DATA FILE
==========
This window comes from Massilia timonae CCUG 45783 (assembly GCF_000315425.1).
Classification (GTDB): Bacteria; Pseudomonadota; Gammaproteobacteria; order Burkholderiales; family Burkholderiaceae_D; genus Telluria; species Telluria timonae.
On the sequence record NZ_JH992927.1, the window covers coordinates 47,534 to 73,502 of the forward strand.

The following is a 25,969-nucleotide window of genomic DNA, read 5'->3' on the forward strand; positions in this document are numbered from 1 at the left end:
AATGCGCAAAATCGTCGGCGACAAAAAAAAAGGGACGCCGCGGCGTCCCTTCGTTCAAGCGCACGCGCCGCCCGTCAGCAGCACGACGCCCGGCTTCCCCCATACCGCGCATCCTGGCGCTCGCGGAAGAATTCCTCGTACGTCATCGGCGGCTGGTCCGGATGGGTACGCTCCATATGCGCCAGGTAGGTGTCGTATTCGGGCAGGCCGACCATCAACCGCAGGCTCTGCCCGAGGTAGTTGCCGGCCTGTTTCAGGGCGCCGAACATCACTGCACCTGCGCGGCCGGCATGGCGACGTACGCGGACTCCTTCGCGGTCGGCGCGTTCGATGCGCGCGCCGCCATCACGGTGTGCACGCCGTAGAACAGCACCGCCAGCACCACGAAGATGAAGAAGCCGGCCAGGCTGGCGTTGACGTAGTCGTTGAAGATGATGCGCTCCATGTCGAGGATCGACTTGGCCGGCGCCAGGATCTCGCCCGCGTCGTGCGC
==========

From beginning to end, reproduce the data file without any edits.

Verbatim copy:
This window comes from Massilia timonae CCUG 45783 (assembly GCF_000315425.1).
Classification (GTDB): Bacteria; Pseudomonadota; Gammaproteobacteria; order Burkholderiales; family Burkholderiaceae_D; genus Telluria; species Telluria timonae.
On the sequence record NZ_JH992927.1, the window covers coordinates 47,534 to 73,502 of the forward strand.

The following is a 25,969-nucleotide window of genomic DNA, read 5'->3' on the forward strand; positions in this document are numbered from 1 at the left end:
AATGCGCAAAATCGTCGGCGACAAAAAAAAAGGGACGCCGCGGCGTCCCTTCGTTCAAGCGCACGCGCCGCCCGTCAGCAGCACGACGCCCGGCTTCCCCCATACCGCGCATCCTGGCGCTCGCGGAAGAATTCCTCGTACGTCATCGGCGGCTGGTCCGGATGGGTACGCTCCATATGCGCCAGGTAGGTGTCGTATTCGGGCAGGCCGACCATCAACCGCAGGCTCTGCCCGAGGTAGTTGCCGGCCTGTTTCAGGGCGCCGAACATCACTGCACCTGCGCGGCCGGCATGGCGACGTACGCGGACTCCTTCGCGGTCGGCGCGTTCGATGCGCGCGCCGCCATCACGGTGTGCACGCCGTAGAACAGCACCGCCAGCACCACGAAGATGAAGAAGCCGGCCAGGCTGGCGTTGACGTAGTCGTTGAAGATGATGCGCTCCATGTCGAGGATCGACTTGGCCGGCGCCAGGATCTCGCCCGCGTCGTGCGC